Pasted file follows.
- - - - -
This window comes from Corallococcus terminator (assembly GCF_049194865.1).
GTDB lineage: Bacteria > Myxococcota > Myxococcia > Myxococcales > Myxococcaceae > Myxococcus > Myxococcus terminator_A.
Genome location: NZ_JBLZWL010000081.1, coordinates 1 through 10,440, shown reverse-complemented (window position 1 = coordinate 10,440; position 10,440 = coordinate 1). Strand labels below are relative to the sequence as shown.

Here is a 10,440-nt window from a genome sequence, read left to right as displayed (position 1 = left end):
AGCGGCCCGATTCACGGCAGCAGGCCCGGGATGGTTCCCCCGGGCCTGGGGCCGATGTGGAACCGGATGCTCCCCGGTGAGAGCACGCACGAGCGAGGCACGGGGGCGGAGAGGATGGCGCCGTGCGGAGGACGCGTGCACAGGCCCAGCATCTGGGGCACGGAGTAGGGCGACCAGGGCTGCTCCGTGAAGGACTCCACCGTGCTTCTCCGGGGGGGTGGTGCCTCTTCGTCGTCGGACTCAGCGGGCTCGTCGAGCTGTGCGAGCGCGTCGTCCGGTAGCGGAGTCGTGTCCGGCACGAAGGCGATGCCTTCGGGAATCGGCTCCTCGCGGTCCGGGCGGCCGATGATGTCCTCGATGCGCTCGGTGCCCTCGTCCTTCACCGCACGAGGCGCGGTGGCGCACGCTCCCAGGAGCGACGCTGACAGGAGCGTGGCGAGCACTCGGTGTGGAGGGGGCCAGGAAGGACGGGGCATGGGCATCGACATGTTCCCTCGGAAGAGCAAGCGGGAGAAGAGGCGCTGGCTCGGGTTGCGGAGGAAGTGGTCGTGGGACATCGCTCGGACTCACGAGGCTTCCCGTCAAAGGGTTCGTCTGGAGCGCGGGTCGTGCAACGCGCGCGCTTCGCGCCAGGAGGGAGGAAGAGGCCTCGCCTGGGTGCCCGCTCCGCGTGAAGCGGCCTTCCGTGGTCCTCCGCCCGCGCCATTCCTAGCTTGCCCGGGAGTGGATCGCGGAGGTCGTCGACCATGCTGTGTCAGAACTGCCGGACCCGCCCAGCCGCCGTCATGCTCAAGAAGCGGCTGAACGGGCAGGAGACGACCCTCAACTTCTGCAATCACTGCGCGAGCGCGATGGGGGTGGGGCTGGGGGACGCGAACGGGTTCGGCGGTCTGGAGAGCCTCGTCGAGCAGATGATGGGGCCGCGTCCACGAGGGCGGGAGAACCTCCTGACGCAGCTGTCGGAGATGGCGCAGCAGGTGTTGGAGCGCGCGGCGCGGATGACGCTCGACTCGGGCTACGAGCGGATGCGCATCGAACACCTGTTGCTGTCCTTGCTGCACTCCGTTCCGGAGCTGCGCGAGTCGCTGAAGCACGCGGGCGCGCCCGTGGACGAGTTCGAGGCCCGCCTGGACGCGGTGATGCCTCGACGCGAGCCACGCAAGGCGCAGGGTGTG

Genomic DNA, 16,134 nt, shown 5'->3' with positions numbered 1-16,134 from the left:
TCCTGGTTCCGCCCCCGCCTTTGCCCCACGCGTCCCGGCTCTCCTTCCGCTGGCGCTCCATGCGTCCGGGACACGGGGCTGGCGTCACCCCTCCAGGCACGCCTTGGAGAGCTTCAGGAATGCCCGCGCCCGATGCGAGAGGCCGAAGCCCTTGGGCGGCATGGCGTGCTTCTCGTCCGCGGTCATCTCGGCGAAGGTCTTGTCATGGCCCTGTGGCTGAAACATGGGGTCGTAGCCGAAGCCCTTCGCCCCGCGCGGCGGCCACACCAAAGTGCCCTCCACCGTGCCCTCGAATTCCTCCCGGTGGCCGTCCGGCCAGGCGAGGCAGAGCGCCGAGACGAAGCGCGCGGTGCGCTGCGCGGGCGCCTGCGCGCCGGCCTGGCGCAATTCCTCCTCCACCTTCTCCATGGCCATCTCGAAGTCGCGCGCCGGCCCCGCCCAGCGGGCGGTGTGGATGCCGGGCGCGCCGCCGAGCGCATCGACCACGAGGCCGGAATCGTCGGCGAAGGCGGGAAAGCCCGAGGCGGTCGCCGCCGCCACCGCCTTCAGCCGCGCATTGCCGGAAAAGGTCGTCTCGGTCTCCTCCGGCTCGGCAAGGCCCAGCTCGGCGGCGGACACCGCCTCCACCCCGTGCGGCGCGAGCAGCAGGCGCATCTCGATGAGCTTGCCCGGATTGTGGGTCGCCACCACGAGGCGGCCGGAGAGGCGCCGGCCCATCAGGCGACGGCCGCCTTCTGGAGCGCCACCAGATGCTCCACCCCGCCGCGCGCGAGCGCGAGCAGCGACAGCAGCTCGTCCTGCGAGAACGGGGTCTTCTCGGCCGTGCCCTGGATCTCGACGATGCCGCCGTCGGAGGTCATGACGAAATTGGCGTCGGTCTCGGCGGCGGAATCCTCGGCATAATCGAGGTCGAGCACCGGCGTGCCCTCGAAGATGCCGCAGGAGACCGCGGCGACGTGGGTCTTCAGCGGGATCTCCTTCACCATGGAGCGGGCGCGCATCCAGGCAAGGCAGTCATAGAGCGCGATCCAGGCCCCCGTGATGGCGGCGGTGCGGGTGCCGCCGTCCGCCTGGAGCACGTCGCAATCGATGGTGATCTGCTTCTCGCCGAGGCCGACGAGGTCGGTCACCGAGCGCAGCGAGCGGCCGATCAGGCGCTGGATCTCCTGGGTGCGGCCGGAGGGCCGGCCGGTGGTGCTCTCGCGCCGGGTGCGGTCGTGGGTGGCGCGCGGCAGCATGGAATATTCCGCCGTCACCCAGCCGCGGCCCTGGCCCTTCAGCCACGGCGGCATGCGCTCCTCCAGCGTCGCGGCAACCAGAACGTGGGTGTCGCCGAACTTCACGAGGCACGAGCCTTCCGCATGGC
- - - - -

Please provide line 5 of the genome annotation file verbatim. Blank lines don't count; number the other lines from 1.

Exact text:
AGCGGCCCGATTCACGGCAGCAGGCCCGGGATGGTTCCCCCGGGCCTGGGGCCGATGTGGAACCGGATGCTCCCCGGTGAGAGCACGCACGAGCGAGGCACGGGGGCGGAGAGGATGGCGCCGTGCGGAGGACGCGTGCACAGGCCCAGCATCTGGGGCACGGAGTAGGGCGACCAGGGCTGCTCCGTGAAGGACTCCACCGTGCTTCTCCGGGGGGGTGGTGCCTCTTCGTCGTCGGACTCAGCGGGCTCGTCGAGCTGTGCGAGCGCGTCGTCCGGTAGCGGAGTCGTGTCCGGCACGAAGGCGATGCCTTCGGGAATCGGCTCCTCGCGGTCCGGGCGGCCGATGATGTCCTCGATGCGCTCGGTGCCCTCGTCCTTCACCGCACGAGGCGCGGTGGCGCACGCTCCCAGGAGCGACGCTGACAGGAGCGTGGCGAGCACTCGGTGTGGAGGGGGCCAGGAAGGACGGGGCATGGGCATCGACATGTTCCCTCGGAAGAGCAAGCGGGAGAAGAGGCGCTGGCTCGGGTTGCGGAGGAAGTGGTCGTGGGACATCGCTCGGACTCACGAGGCTTCCCGTCAAAGGGTTCGTCTGGAGCGCGGGTCGTGCAACGCGCGCGCTTCGCGCCAGGAGGGAGGAAGAGGCCTCGCCTGGGTGCCCGCTCCGCGTGAAGCGGCCTTCCGTGGTCCTCCGCCCGCGCCATTCCTAGCTTGCCCGGGAGTGGATCGCGGAGGTCGTCGACCATGCTGTGTCAGAACTGCCGGACCCGCCCAGCCGCCGTCATGCTCAAGAAGCGGCTGAACGGGCAGGAGACGACCCTCAACTTCTGCAATCACTGCGCGAGCGCGATGGGGGTGGGGCTGGGGGACGCGAACGGGTTCGGCGGTCTGGAGAGCCTCGTCGAGCAGATGATGGGGCCGCGTCCACGAGGGCGGGAGAACCTCCTGACGCAGCTGTCGGAGATGGCGCAGCAGGTGTTGGAGCGCGCGGCGCGGATGACGCTCGACTCGGGCTACGAGCGGATGCGCATCGAACACCTGTTGCTGTCCTTGCTGCACTCCGTTCCGGAGCTGCGCGAGTCGCTGAAGCACGCGGGCGCGCCCGTGGACGAGTTCGAGGCCCGCCTGGACGCGGTGATGCCTCGACGCGAGCCACGCAAGGCGCAGGGTGTG